Writing is my dharma, but I have been blessed by many things, not the least of which is living in SW Florida, teaching yoga and watching yellow-crowned night herons grow their families outside my window as I tap the keyboard.
Before all this, I was a caregiver for a full deck of characters, which became the inspiration for my “Blues” series. And before that, I was an editor for a software company. And before even THAT, I was in graduate school, preceded by high school, junior high, elementary and preschool. Before that, mom says I skipped crawling altogether and would just grab any ankle that wandered by and hold on for the ride.
And long before my mother met my father by nearly running over him in a parking lot at Ft. Benning, I was stardust in some far away galaxy where I hope to return someday.
Long live stars . . . and yellow-crowned herons.
Interviews with Local Artists
By Elizabeth Delaney
For my first interview ever, I chose to talk with local author, Shannon Danford. Earlier this month, I caught up with her at her home in Bonita Springs, Florida.
Elizabeth Delany (ED): So how long have you lived here?
Shannon Danford (SD): You seriously want that to be your first question?
ED: Okay, if you could be something besides a writer, what would you be?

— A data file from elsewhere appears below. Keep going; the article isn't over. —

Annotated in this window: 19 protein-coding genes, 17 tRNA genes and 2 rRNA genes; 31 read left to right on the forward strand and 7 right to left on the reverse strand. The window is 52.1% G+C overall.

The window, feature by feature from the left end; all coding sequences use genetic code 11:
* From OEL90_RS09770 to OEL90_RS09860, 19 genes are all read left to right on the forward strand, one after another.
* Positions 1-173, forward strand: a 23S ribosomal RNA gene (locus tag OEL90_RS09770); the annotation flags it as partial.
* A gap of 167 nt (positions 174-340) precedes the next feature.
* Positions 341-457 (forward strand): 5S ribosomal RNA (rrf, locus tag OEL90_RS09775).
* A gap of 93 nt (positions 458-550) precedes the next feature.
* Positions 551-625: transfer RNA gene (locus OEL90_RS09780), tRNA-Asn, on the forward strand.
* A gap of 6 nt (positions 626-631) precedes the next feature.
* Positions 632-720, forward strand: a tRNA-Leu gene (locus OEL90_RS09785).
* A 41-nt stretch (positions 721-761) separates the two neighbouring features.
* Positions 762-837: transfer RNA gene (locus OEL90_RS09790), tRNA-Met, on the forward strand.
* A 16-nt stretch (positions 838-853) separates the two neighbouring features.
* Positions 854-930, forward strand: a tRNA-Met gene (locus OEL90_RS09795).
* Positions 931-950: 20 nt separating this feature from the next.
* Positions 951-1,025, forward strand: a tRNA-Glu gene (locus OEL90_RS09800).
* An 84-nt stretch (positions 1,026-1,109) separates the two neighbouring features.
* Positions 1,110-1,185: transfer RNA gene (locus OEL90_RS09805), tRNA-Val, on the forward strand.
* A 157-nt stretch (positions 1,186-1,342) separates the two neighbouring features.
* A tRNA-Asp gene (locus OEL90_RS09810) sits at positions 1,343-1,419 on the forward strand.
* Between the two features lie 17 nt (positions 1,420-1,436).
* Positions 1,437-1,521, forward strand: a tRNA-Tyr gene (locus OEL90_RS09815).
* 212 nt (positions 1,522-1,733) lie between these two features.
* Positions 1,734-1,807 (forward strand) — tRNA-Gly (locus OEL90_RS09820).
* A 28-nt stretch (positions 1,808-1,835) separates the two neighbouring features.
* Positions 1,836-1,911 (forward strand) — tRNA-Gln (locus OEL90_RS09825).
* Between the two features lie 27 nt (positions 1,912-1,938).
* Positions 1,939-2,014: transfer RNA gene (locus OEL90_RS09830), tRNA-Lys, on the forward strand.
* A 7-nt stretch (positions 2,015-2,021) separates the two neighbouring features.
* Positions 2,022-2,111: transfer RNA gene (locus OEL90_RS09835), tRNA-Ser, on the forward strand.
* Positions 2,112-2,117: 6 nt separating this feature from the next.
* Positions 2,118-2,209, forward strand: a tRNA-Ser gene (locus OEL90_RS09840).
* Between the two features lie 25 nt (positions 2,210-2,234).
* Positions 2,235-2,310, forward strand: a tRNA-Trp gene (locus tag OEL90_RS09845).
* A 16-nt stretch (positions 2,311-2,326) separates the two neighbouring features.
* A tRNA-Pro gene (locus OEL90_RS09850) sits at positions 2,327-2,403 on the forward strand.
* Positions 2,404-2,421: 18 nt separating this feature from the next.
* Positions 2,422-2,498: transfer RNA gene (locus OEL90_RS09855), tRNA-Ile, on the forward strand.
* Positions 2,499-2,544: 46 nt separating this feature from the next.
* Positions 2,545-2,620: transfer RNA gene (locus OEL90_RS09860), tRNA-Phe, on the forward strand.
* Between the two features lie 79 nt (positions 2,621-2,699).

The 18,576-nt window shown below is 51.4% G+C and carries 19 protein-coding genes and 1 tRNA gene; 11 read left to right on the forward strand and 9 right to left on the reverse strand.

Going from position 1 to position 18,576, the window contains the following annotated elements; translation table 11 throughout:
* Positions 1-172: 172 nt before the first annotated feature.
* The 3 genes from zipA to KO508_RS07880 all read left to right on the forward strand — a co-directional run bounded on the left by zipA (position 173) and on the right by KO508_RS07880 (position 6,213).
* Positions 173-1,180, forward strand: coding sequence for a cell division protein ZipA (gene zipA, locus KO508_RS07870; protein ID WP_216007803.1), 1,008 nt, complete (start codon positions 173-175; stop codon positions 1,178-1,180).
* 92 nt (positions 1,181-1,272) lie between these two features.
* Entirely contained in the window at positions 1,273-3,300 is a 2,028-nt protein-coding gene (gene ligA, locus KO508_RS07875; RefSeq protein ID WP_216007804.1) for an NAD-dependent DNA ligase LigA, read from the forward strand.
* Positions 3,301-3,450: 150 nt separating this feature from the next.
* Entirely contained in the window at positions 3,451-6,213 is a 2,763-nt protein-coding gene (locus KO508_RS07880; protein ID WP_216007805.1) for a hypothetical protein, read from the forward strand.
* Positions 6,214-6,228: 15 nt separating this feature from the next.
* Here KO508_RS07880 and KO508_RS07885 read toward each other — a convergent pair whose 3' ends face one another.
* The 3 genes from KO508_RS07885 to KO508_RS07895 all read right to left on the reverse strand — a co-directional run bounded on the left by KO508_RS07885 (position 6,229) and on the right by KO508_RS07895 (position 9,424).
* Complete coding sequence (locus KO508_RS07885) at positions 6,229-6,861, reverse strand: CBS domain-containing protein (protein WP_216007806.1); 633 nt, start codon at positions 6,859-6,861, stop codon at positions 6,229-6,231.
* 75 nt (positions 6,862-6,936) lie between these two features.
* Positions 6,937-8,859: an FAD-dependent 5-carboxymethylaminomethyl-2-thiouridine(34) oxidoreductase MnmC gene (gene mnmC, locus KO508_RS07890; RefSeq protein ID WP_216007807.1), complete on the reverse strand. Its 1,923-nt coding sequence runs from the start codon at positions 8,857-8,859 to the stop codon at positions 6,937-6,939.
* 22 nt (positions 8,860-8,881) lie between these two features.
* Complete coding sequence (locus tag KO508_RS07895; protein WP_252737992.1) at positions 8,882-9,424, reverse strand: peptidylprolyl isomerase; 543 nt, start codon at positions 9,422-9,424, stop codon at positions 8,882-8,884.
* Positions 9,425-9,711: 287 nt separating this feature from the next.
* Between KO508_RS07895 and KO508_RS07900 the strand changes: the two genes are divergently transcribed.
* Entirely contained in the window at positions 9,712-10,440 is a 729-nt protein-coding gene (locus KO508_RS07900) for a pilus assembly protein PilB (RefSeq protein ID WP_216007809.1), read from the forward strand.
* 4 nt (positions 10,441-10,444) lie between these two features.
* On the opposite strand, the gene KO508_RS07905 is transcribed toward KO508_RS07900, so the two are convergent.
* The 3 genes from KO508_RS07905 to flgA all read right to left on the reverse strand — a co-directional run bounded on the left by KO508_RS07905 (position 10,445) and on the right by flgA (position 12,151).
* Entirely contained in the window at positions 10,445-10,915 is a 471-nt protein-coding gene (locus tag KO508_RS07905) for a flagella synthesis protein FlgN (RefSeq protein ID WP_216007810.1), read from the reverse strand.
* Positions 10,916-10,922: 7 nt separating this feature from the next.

SD: A pirate. Next.
ED: All right, let’s try this one; where do you get your characters?
SD: Mostly Seven-11.
ED: Oh. That’s supposed to be funny.
SD: Yeah, I write humor. You haven’t read any of my books have you?
ED: I’ll ask the questions. Here’s a good one – what . . .
SD: Listen, you clearly have no idea what you’re doing. Why don’t I ask the questions and you take notes?
ED: Okay, although I’m doing this under protest.
SD: I’m often asked why I chose to self-publish.
ED: Wow that is a good one.
SD: Self-publishing is the new frontier for all kinds of mediums from music to writing. If you look at the statistics, the traditional publishing model, while very vital, is losing ground to Kindle, and Indie bookstores. Although it’s a lot more work, I want to move forward with a business plan that allows me to come up with the idea for a story and escort that story all the way to the reader’s nightstand.
ED: What does that mean?
SD: If someone wanted to publish my novels, s/he would do the editing, and some of the marketing. I might get a nice royalty check or not. S/he would be able to give me deadlines and tell me where to go for book signings, assuming I prove that I’m a worth the effort. But the thing is, I’m already doing the editing and while I do not have a lot of book signings, yet, my audience is growing steadily. And I have the latitude to do things like sell my books where I want and for a more reasonable price. I like going to clubhouses, book groups, and small venues where I can talk with readers. And who else would give a book guarantee? If you don’t laugh at least once while reading one of the blues books, I will refund your money. Do you think a publisher would do that?
ED: Hell no. And why should you share the fruits of your labors with a company who would use you like some kind of creative cash cow?
And while Danford didn’t make my first interview easy, I think things turned out well. Ideally, I’d like to chat with Janet Evanovich next month, but I’ll settle for anyone who will talk to me.